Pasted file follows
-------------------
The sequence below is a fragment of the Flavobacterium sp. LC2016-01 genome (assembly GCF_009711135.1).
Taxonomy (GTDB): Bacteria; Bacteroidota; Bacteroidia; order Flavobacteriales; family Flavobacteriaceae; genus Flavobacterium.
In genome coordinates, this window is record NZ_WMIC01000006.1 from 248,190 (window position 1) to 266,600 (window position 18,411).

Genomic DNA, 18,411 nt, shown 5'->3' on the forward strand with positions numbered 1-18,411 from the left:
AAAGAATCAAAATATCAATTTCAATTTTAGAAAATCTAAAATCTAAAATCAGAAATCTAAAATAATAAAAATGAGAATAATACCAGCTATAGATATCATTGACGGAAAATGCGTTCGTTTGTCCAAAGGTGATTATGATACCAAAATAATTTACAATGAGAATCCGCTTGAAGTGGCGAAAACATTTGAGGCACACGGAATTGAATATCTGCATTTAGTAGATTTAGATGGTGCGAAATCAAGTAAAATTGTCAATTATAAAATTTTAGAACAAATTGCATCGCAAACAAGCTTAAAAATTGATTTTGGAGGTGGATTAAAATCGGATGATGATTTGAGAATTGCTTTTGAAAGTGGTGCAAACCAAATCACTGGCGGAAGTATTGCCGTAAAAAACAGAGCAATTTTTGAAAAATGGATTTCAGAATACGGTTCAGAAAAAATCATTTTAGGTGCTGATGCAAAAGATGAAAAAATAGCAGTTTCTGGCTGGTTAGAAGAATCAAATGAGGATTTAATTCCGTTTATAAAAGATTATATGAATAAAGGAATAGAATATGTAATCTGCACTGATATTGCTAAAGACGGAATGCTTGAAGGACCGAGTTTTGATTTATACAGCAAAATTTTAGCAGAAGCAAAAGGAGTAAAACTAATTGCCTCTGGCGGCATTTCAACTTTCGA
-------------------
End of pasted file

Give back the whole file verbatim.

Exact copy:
The sequence below is a fragment of the Flavobacterium sp. LC2016-01 genome (assembly GCF_009711135.1).
Taxonomy (GTDB): Bacteria; Bacteroidota; Bacteroidia; order Flavobacteriales; family Flavobacteriaceae; genus Flavobacterium.
In genome coordinates, this window is record NZ_WMIC01000006.1 from 248,190 (window position 1) to 266,600 (window position 18,411).

Genomic DNA, 18,411 nt, shown 5'->3' on the forward strand with positions numbered 1-18,411 from the left:
AAAGAATCAAAATATCAATTTCAATTTTAGAAAATCTAAAATCTAAAATCAGAAATCTAAAATAATAAAAATGAGAATAATACCAGCTATAGATATCATTGACGGAAAATGCGTTCGTTTGTCCAAAGGTGATTATGATACCAAAATAATTTACAATGAGAATCCGCTTGAAGTGGCGAAAACATTTGAGGCACACGGAATTGAATATCTGCATTTAGTAGATTTAGATGGTGCGAAATCAAGTAAAATTGTCAATTATAAAATTTTAGAACAAATTGCATCGCAAACAAGCTTAAAAATTGATTTTGGAGGTGGATTAAAATCGGATGATGATTTGAGAATTGCTTTTGAAAGTGGTGCAAACCAAATCACTGGCGGAAGTATTGCCGTAAAAAACAGAGCAATTTTTGAAAAATGGATTTCAGAATACGGTTCAGAAAAAATCATTTTAGGTGCTGATGCAAAAGATGAAAAAATAGCAGTTTCTGGCTGGTTAGAAGAATCAAATGAGGATTTAATTCCGTTTATAAAAGATTATATGAATAAAGGAATAGAATATGTAATCTGCACTGATATTGCTAAAGACGGAATGCTTGAAGGACCGAGTTTTGATTTATACAGCAAAATTTTAGCAGAAGCAAAAGGAGTAAAACTAATTGCCTCTGGCGGCATTTCAACTTTCGA